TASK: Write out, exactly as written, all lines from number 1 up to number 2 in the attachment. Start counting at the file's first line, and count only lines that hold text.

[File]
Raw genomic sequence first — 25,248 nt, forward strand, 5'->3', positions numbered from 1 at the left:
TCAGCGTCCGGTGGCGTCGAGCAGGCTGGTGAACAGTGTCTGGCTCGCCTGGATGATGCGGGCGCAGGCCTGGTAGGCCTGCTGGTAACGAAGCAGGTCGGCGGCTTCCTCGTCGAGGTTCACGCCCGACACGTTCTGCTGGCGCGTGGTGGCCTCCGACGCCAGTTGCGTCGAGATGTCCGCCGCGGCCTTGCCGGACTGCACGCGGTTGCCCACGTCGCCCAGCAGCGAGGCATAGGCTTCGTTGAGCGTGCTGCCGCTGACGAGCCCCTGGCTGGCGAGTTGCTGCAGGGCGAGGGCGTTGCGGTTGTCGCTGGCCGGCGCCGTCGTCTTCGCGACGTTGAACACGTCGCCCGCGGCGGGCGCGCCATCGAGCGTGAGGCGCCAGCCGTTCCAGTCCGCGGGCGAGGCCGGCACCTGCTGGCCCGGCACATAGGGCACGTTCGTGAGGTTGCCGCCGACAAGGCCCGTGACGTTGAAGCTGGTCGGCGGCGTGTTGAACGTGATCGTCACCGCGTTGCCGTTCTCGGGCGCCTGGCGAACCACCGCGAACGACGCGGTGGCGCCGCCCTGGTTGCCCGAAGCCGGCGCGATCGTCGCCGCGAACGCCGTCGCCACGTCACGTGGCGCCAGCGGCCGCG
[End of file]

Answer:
Raw genomic sequence first — 25,248 nt, forward strand, 5'->3', positions numbered from 1 at the left:
TCAGCGTCCGGTGGCGTCGAGCAGGCTGGTGAACAGTGTCTGGCTCGCCTGGATGATGCGGGCGCAGGCCTGGTAGGCCTGCTGGTAACGAAGCAGGTCGGCGGCTTCCTCGTCGAGGTTCACGCCCGACACGTTCTGCTGGCGCGTGGTGGCCTCCGACGCCAGTTGCGTCGAGATGTCCGCCGCGGCCTTGCCGGACTGCACGCGGTTGCCCACGTCGCCCAGCAGCGAGGCATAGGCTTCGTTGAGCGTGCTGCCGCTGACGAGCCCCTGGCTGGCGAGTTGCTGCAGGGCGAGGGCGTTGCGGTTGTCGCTGGCCGGCGCCGTCGTCTTCGCGACGTTGAACACGTCGCCCGCGGCGGGCGCGCCATCGAGCGTGAGGCGCCAGCCGTTCCAGTCCGCGGGCGAGGCCGGCACCTGCTGGCCCGGCACATAGGGCACGTTCGTGAGGTTGCCGCCGACAAGGCCCGTGACGTTGAAGCTGGTCGGCGGCGTGTTGAACGTGATCGTCACCGCGTTGCCGTTCTCGGGCGCCTGGCGAACCACCGCGAACGACGCGGTGGCGCCGCCCTGGTTGCCCGAAGCCGGCGCGATCGTCGCCGCGAACGCCGTCGCCACGTCACGTGGCGCCAGCGGCCGCG